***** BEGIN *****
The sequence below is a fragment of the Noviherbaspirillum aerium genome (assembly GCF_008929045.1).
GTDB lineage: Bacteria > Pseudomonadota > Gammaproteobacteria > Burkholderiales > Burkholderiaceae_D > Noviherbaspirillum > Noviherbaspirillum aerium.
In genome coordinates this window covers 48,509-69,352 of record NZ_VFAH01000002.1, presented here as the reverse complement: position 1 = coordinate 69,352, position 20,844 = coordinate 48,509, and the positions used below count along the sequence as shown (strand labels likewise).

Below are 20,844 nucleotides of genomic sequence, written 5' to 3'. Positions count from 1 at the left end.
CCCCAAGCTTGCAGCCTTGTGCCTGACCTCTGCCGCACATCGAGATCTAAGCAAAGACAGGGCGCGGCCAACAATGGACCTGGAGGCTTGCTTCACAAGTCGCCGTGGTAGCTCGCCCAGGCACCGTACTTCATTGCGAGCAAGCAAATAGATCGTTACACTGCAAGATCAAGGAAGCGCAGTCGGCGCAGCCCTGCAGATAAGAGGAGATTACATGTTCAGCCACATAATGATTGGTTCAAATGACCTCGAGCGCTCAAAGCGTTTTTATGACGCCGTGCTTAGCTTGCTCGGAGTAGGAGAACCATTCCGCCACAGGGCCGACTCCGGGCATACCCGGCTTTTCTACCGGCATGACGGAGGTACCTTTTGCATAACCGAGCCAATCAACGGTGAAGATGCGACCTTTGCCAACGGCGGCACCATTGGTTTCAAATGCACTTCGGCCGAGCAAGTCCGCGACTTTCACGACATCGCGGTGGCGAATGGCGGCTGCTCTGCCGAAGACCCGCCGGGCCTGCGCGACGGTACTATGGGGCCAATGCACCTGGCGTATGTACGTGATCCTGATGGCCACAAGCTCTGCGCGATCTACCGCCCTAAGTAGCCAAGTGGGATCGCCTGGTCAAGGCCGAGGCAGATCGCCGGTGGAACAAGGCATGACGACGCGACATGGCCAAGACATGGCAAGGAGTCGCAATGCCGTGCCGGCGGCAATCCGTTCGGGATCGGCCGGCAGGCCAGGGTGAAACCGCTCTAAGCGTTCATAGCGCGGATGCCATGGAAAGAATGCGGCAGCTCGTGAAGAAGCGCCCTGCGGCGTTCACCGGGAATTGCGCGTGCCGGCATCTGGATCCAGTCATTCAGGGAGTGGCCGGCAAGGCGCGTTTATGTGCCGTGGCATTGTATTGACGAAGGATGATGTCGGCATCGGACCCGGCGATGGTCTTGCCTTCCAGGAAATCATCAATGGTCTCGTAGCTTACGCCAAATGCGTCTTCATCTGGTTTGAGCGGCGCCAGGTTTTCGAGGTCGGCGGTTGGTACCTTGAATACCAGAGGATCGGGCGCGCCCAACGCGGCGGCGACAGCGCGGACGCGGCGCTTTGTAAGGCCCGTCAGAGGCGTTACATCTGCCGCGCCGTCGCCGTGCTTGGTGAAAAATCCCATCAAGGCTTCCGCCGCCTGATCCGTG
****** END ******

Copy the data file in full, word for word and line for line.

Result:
The sequence below is a fragment of the Noviherbaspirillum aerium genome (assembly GCF_008929045.1).
GTDB lineage: Bacteria > Pseudomonadota > Gammaproteobacteria > Burkholderiales > Burkholderiaceae_D > Noviherbaspirillum > Noviherbaspirillum aerium.
In genome coordinates this window covers 48,509-69,352 of record NZ_VFAH01000002.1, presented here as the reverse complement: position 1 = coordinate 69,352, position 20,844 = coordinate 48,509, and the positions used below count along the sequence as shown (strand labels likewise).

Below are 20,844 nucleotides of genomic sequence, written 5' to 3'. Positions count from 1 at the left end.
CCCCAAGCTTGCAGCCTTGTGCCTGACCTCTGCCGCACATCGAGATCTAAGCAAAGACAGGGCGCGGCCAACAATGGACCTGGAGGCTTGCTTCACAAGTCGCCGTGGTAGCTCGCCCAGGCACCGTACTTCATTGCGAGCAAGCAAATAGATCGTTACACTGCAAGATCAAGGAAGCGCAGTCGGCGCAGCCCTGCAGATAAGAGGAGATTACATGTTCAGCCACATAATGATTGGTTCAAATGACCTCGAGCGCTCAAAGCGTTTTTATGACGCCGTGCTTAGCTTGCTCGGAGTAGGAGAACCATTCCGCCACAGGGCCGACTCCGGGCATACCCGGCTTTTCTACCGGCATGACGGAGGTACCTTTTGCATAACCGAGCCAATCAACGGTGAAGATGCGACCTTTGCCAACGGCGGCACCATTGGTTTCAAATGCACTTCGGCCGAGCAAGTCCGCGACTTTCACGACATCGCGGTGGCGAATGGCGGCTGCTCTGCCGAAGACCCGCCGGGCCTGCGCGACGGTACTATGGGGCCAATGCACCTGGCGTATGTACGTGATCCTGATGGCCACAAGCTCTGCGCGATCTACCGCCCTAAGTAGCCAAGTGGGATCGCCTGGTCAAGGCCGAGGCAGATCGCCGGTGGAACAAGGCATGACGACGCGACATGGCCAAGACATGGCAAGGAGTCGCAATGCCGTGCCGGCGGCAATCCGTTCGGGATCGGCCGGCAGGCCAGGGTGAAACCGCTCTAAGCGTTCATAGCGCGGATGCCATGGAAAGAATGCGGCAGCTCGTGAAGAAGCGCCCTGCGGCGTTCACCGGGAATTGCGCGTGCCGGCATCTGGATCCAGTCATTCAGGGAGTGGCCGGCAAGGCGCGTTTATGTGCCGTGGCATTGTATTGACGAAGGATGATGTCGGCATCGGACCCGGCGATGGTCTTGCCTTCCAGGAAATCATCAATGGTCTCGTAGCTTACGCCAAATGCGTCTTCATCTGGTTTGAGCGGCGCCAGGTTTTCGAGGTCGGCGGTTGGTACCTTGAATACCAGAGGATCGGGCGCGCCCAACGCGGCGGCGACAGCGCGGACGCGGCGCTTTGTAAGGCCCGTCAGAGGCGTTACATCTGCCGCGCCGTCGCCGTGCTTGGTGAAAAATCCCATCAAGGCTTCCGCCGCCTGATCCGTG